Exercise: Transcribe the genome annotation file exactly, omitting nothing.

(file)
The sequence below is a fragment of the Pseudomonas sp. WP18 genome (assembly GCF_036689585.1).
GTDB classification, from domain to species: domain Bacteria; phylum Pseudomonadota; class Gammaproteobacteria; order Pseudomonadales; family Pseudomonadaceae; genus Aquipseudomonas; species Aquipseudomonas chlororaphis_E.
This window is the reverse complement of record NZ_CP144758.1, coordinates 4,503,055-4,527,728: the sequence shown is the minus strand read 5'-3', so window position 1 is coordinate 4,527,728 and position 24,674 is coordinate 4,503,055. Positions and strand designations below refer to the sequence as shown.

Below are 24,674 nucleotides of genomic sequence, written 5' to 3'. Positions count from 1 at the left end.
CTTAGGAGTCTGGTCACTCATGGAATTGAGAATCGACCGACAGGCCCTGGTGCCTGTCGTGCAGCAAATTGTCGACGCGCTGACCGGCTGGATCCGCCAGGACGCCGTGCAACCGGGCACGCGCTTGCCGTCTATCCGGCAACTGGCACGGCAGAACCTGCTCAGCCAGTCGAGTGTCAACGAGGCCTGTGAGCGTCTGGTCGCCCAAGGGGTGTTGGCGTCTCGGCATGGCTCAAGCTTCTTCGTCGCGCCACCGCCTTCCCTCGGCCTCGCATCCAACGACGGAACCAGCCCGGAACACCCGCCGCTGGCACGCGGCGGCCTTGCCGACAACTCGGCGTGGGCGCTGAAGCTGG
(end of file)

The sequence below is a fragment of the Pseudomonas sp. WP18 genome (assembly GCF_036689585.1).
GTDB classification, from domain to species: domain Bacteria; phylum Pseudomonadota; class Gammaproteobacteria; order Pseudomonadales; family Pseudomonadaceae; genus Aquipseudomonas; species Aquipseudomonas chlororaphis_E.
This window is the reverse complement of record NZ_CP144758.1, coordinates 4,503,055-4,527,728: the sequence shown is the minus strand read 5'-3', so window position 1 is coordinate 4,527,728 and position 24,674 is coordinate 4,503,055. Positions and strand designations below refer to the sequence as shown.

Below are 24,674 nucleotides of genomic sequence, written 5' to 3'. Positions count from 1 at the left end.
CTTAGGAGTCTGGTCACTCATGGAATTGAGAATCGACCGACAGGCCCTGGTGCCTGTCGTGCAGCAAATTGTCGACGCGCTGACCGGCTGGATCCGCCAGGACGCCGTGCAACCGGGCACGCGCTTGCCGTCTATCCGGCAACTGGCACGGCAGAACCTGCTCAGCCAGTCGAGTGTCAACGAGGCCTGTGAGCGTCTGGTCGCCCAAGGGGTGTTGGCGTCTCGGCATGGCTCAAGCTTCTTCGTCGCGCCACCGCCTTCCCTCGGCCTCGCATCCAACGACGGAACCAGCCCGGAACACCCGCCGCTGGCACGCGGCGGCCTTGCCGACAACTCGGCGTGGGCGCTGAAGCTGG